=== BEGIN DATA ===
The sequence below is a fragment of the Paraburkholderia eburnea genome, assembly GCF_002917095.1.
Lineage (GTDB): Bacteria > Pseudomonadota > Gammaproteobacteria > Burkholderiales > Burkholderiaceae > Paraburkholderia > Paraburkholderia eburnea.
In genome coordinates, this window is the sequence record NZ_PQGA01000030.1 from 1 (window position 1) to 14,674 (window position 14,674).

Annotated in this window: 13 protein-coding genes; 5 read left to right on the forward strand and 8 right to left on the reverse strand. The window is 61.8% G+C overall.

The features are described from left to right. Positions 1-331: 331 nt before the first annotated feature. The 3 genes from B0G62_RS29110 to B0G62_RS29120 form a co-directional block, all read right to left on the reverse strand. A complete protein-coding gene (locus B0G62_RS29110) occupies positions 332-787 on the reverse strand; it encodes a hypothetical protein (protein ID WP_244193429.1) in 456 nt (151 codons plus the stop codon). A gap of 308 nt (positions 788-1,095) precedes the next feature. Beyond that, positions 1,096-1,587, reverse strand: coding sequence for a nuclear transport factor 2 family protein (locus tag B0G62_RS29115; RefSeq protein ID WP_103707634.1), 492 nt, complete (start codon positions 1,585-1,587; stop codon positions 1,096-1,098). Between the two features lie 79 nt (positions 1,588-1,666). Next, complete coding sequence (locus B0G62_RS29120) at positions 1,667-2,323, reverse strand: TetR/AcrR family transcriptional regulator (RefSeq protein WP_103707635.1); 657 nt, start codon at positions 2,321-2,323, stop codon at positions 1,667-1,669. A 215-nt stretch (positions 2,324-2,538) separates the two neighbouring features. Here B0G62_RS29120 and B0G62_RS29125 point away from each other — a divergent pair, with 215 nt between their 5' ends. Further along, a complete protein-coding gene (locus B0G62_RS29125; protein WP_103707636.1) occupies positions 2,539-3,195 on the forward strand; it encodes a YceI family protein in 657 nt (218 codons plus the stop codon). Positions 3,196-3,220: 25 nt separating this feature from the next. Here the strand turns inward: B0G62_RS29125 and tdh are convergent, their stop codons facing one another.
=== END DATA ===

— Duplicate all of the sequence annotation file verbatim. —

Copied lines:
The sequence below is a fragment of the Paraburkholderia eburnea genome, assembly GCF_002917095.1.
Lineage (GTDB): Bacteria > Pseudomonadota > Gammaproteobacteria > Burkholderiales > Burkholderiaceae > Paraburkholderia > Paraburkholderia eburnea.
In genome coordinates, this window is the sequence record NZ_PQGA01000030.1 from 1 (window position 1) to 14,674 (window position 14,674).

Annotated in this window: 13 protein-coding genes; 5 read left to right on the forward strand and 8 right to left on the reverse strand. The window is 61.8% G+C overall.

The features are described from left to right. Positions 1-331: 331 nt before the first annotated feature. The 3 genes from B0G62_RS29110 to B0G62_RS29120 form a co-directional block, all read right to left on the reverse strand. A complete protein-coding gene (locus B0G62_RS29110) occupies positions 332-787 on the reverse strand; it encodes a hypothetical protein (protein ID WP_244193429.1) in 456 nt (151 codons plus the stop codon). A gap of 308 nt (positions 788-1,095) precedes the next feature. Beyond that, positions 1,096-1,587, reverse strand: coding sequence for a nuclear transport factor 2 family protein (locus tag B0G62_RS29115; RefSeq protein ID WP_103707634.1), 492 nt, complete (start codon positions 1,585-1,587; stop codon positions 1,096-1,098). Between the two features lie 79 nt (positions 1,588-1,666). Next, complete coding sequence (locus B0G62_RS29120) at positions 1,667-2,323, reverse strand: TetR/AcrR family transcriptional regulator (RefSeq protein WP_103707635.1); 657 nt, start codon at positions 2,321-2,323, stop codon at positions 1,667-1,669. A 215-nt stretch (positions 2,324-2,538) separates the two neighbouring features. Here B0G62_RS29120 and B0G62_RS29125 point away from each other — a divergent pair, with 215 nt between their 5' ends. Further along, a complete protein-coding gene (locus B0G62_RS29125; protein WP_103707636.1) occupies positions 2,539-3,195 on the forward strand; it encodes a YceI family protein in 657 nt (218 codons plus the stop codon). Positions 3,196-3,220: 25 nt separating this feature from the next. Here the strand turns inward: B0G62_RS29125 and tdh are convergent, their stop codons facing one another.